Comox Valley Realtor

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Top 10 tips for downsizing



 These ideas will make trimming down and tightening up a snap!


Moving can be a bit of a trial, but going from a larger home to a “cozier” space makes it even more challenging. However, like so many aspects of moving, a little research and a plan can help make the change more manageable.


So, if you’re moving into a smaller dwelling, still getting used to your reduced space or thinking of making a move in the future, here are some ideas for organizing and/or downsizing that will ensure the transition to a smaller space proceeds smoothly for you.


#1. Start the process early (and often)

In a best-case scenario, you should start downsizing about three months before you plan to move. Devote some time to this every day – even 15 minutes of sorting and discarding photos or clothes can help things from becoming overwhelming.


#2. Make a list

Start with an idea of the things that are your must-haves and go from there. A list will keep things on track and in perspective. If an item isn’t useful, sentimentally valuable or unique in some way, it shouldn’t make the list.


#3. Get a second opinion

Sometimes the view from “outside” is clearer; call on a friend or family member to talk you into or out of keeping things. Often, having a conversation about an item or listing pros and cons brings clarity to a situation.


#4. Get a floor plan of your new location

Take measurements and think ahead. There’s nothing worse than finding out on moving day that the king-size bed means the bureau has to stay in the hallway!


#5. Get ruthless in the kitchen and the garage

These are two areas where stuff tends to accumulate. Do you really need five mixing bowls? How about that pasta maker that gets used as often as the Olympics come around? Maybe sell off some of your tools and just rent when a need arises. Or give things to friends with the proviso that you can use them every now and then – after all, power washers only come out once or twice a year.


#6. And while you’re being ruthless, hit your closet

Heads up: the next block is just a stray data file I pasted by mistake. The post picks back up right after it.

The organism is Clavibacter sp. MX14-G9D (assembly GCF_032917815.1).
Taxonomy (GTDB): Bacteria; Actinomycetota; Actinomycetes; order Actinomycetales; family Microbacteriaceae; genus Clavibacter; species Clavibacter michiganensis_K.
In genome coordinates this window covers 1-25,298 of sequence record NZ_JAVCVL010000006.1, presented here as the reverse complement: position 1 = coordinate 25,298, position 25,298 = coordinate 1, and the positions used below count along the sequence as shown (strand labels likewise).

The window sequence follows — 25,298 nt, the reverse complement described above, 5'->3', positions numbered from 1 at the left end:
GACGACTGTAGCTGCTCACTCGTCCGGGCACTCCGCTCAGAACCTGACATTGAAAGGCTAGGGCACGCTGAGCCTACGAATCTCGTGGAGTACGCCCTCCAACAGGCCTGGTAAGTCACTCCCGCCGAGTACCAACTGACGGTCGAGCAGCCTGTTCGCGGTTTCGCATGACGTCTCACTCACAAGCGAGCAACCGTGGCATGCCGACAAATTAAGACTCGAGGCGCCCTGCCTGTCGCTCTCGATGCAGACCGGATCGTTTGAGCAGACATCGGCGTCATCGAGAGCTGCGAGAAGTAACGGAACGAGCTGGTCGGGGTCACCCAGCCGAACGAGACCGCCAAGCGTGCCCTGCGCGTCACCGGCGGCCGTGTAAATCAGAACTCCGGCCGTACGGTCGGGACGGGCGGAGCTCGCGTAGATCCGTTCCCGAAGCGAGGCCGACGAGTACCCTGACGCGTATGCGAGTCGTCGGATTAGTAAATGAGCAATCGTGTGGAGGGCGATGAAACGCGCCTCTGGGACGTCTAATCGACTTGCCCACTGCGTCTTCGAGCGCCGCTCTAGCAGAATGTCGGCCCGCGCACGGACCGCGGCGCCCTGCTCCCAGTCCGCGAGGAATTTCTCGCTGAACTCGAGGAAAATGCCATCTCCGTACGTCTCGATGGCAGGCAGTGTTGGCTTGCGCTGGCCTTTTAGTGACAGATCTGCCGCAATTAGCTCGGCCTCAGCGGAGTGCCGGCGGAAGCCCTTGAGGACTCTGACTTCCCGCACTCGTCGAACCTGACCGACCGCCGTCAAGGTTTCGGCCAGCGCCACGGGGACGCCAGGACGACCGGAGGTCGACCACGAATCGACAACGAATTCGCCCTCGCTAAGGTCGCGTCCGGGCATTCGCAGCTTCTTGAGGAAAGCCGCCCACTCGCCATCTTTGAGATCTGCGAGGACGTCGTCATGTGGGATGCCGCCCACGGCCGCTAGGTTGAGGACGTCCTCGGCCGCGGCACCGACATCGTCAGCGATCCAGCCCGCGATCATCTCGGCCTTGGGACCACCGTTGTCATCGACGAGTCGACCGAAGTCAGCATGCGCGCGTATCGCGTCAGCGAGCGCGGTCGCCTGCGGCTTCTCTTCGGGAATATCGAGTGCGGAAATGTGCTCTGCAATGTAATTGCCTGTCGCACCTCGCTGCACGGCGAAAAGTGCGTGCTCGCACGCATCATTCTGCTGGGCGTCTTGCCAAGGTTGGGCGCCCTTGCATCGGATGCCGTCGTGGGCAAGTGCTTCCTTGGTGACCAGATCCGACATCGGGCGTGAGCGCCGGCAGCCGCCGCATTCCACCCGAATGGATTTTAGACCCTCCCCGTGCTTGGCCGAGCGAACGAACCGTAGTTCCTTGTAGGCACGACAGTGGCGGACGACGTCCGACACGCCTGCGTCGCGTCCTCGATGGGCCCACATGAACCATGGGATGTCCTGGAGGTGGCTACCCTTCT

If you haven’t worn something in the past year, it’s time to let it go . . . yes, even your “skinny clothes” for when you get back down to your ideal weight. Come up with a plan: 6 pairs of pants, 6 sweaters, 10 pairs of shoes, 5 skirts, and so on. Then, when you buy new clothes, choose one item to be donated or sent to consignment.


#7. Speaking of donations . . .

Try to organize with these three categories in mind: Keepers; Things to Sell; Things to Donate. Some places, like the Canadian Diabetes Association, will come and pick things up if you give them a call. Or look into local “freecycle” groups. When selling, craigslist and yard sales are a good way to go. Consider auctions for high-end items.


#8. Multifunction and space-saving furniture

If you’re thinking of buying any new furniture, try to find items that offer multifunctionality. Ottomans that also act as storage, couches that can fold out (especially helpful if you no longer have a guest room), beds with underneath storage options and drop-leaf tables are just some great options. Look on-line for more awesome ideas.  


#9. Think vertical

Utilize the space you have in your new smaller home by thinking vertically. Wall space tends to be underused so research shelving options and consider hanging more than one picture above the couch.



#10. Embrace storage options

Smaller living spaces tend to get cluttered easily, so look for ways to store things that works for you. Places like IKEA have plenty of suggestions.



For other ideas or more information on any part of living in and moving to the Comox Valley, please contact me, check out my website or visit my Facebook page. And before you list your home, don’t forget to have a look at my free Seller Guidebook!



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Leah Reichelt
Cell: 250-338-3888
Office: 250-339-2021
Toll Free: 1-888-829-7205
MLS® property information is provided under copyright© by the Vancouver Island Real Estate Board and Victoria Real Estate Board. The information is from sources deemed reliable, but should not be relied upon without independent verification.